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Performance comments

PostPosted: Wed Jul 01, 2009 1:03 pm
by Vidyarthi
I installed 6.6 Build 3764 yesterday, and noticed some things that don't work as well as previously.

* Indexing Outlook 2003 is now slower than previously. My perception is that it takes as long to index a message as it does a PDF file, whereas messages were previously much faster.

[Added 7-9-2009: This aspect has improved markedly over time. It looks like the comment that the index needed time to be refreshed by the new software version was correct since this is back to normal now.]

* Right clicking to open an indexed file or to go to a folder didn't work at first but now it does. Response time is Ok, but I can't determine what changed from not working to working state.

[Added 7-9-2009: This aspect still seems slower than it used to be, but this is a subjective observation and not based on testing so it's accuracy is questionable.]

Possibly excluding x1 application and index files from on-access av scanning would probably help, but my software only excludes by individual file and not by folder.

PostPosted: Thu Jul 02, 2009 1:43 am
by Kenward
Which build did you have before?

I haven't seen any reports of AV slowing things down.

Did you get into a full reindex? That takes time, depending on how much email you have.

You might want to wait a bit before looking for causes. A big index can take a day or so.

Did you change the indexing settings for email? For example, do you "Keep copies of email ion index".

Re: Performance comments

PostPosted: Fri Jul 03, 2009 11:29 am
by Vidyarthi
Thanks for your comments.

I have just under 92,000 files included in the folders to be indexed excluding folders) and of those about 17,000 are unsupported file types. The rest are indexed up to 250MB in size. The x1 folder that holds the index files is 3.23GB.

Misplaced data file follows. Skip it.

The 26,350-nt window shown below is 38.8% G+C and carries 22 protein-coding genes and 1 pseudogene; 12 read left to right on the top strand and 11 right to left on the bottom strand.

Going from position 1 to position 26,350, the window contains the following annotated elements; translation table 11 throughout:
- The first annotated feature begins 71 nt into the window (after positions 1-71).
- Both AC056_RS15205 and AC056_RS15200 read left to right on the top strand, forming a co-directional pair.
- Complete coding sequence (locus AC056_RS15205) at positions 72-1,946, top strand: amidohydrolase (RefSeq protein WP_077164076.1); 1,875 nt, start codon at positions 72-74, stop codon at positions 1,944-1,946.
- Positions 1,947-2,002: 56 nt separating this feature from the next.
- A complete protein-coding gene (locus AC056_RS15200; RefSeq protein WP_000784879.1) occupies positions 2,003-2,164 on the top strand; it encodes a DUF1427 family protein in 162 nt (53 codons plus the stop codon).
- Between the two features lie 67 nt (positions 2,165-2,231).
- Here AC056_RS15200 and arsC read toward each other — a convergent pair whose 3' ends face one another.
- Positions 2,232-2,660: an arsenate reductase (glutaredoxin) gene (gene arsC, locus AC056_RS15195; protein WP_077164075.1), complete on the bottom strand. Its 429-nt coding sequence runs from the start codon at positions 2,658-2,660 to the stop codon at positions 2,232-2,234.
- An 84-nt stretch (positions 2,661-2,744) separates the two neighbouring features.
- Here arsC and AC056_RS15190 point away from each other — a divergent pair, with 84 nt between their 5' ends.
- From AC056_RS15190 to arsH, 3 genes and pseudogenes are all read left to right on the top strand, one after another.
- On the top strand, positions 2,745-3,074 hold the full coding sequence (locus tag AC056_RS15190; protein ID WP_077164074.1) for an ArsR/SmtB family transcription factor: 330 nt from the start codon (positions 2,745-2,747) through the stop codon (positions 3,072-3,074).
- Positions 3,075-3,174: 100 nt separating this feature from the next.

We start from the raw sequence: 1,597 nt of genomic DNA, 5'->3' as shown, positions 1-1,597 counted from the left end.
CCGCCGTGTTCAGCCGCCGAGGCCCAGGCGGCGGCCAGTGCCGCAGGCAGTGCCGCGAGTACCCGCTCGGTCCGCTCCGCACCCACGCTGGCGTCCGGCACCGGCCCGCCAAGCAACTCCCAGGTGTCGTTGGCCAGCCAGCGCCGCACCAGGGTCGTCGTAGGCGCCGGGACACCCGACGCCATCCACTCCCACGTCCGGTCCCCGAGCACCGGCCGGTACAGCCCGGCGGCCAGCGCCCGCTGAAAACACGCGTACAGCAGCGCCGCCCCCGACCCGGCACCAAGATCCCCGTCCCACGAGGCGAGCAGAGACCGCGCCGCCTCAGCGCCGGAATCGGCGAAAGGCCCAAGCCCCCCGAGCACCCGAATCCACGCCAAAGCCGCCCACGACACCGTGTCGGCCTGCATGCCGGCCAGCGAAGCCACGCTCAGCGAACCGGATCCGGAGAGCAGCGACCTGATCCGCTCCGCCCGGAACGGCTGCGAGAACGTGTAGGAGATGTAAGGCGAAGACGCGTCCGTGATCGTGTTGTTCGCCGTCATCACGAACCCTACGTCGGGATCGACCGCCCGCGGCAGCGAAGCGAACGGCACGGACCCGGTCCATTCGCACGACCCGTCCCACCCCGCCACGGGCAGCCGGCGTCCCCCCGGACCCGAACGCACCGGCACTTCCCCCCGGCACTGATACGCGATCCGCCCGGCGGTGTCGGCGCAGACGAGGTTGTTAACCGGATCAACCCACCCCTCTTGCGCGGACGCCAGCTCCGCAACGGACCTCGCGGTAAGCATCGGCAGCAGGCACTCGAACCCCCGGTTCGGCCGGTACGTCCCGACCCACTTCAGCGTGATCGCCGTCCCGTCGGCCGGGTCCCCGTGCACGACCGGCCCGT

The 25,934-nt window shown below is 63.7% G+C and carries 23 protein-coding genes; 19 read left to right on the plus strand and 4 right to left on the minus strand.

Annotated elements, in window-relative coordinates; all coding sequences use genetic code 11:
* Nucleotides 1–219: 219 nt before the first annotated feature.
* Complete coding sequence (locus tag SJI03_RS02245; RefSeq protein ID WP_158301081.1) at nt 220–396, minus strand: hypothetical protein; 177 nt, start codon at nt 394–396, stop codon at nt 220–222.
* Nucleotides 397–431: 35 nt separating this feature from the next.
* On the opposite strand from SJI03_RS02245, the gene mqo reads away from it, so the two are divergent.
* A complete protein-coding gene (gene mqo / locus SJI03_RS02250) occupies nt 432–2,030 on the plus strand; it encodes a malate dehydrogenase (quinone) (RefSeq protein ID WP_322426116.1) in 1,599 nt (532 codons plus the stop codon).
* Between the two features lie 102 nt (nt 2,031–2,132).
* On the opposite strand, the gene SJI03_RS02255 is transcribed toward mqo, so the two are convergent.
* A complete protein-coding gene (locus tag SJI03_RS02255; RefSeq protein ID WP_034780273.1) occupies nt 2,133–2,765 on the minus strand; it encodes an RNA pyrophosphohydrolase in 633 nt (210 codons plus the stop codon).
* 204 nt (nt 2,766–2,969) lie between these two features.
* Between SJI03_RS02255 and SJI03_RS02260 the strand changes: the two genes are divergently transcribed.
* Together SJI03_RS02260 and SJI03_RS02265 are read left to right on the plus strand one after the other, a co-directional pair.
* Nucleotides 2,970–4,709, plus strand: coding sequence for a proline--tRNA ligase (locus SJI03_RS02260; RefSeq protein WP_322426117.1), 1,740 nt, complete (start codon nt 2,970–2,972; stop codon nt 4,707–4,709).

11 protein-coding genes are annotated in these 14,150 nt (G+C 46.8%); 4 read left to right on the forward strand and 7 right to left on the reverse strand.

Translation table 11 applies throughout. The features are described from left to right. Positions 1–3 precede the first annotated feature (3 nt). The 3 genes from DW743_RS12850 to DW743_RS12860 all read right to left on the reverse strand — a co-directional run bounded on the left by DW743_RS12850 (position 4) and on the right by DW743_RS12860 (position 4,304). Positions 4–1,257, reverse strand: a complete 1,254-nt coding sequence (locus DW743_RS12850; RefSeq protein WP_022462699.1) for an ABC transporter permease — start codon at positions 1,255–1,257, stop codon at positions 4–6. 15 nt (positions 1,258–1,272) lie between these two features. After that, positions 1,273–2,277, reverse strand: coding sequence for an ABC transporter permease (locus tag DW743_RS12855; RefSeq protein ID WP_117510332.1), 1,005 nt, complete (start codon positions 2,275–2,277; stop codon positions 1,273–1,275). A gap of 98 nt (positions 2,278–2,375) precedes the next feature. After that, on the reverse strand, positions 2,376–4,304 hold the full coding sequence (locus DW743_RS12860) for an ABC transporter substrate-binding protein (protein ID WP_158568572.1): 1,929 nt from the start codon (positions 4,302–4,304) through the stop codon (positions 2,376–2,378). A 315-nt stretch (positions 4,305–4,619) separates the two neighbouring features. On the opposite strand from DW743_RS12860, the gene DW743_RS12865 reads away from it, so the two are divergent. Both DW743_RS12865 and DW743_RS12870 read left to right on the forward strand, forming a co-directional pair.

The place that I notice the performance hit is when typing characters in a search box. For example when excluding folders from the count in the previous paragraph I started typing -fol and then the system froze for 10 seconds or so before I could type the rest.

There could be some memory paging out to the hard drive. My RAM is 2GB, but that is no different than before installing the newer version.

There is that pesky .NET family update that I haven't been able to install, so if X1 is based on .NET programming that might have something to do with it.


PostPosted: Fri Jul 03, 2009 2:29 pm
by Kenward
You are making seriously heavy demands on X1.

A lot of files, and a massive upper limit on their size. Do you really need to index files up to 250MB? My limit is 60MB. (Mostly PDF files, nearly 100,000 of them.) If I find anything bigger than that, X1 helps there, I try to slim it down.

Your index files are also pretty big. If you can bring yourself to do it, then maybe reindexing from scratch would help.

New versions of X1 do depend on .NET, but I would have thought that it would fail completely if it could not find what it needed on that front.

Unfortunately, I also find that X1 is slow to respond to typing in search terms. Always has been.

PostPosted: Fri Jul 03, 2009 3:25 pm
by tjh
I also find that closing X1 and using something like defraggler to defrag the X1 Databases helps performance somewhat. They get very heavily fragmented quickly.

You must be sure to close X1 fully before doing this though, otherwise you cause issues and X1 might reindex from scratch.

PostPosted: Sun Jul 05, 2009 3:16 pm
by Vidyarthi
I wasn't sure if my usage was typical or not.

In my work I aim towards using much less paper, so documents are printed to Acrobat first and then to paper if and when needed. I generally prefer PDF files over native format for whatever application creates them.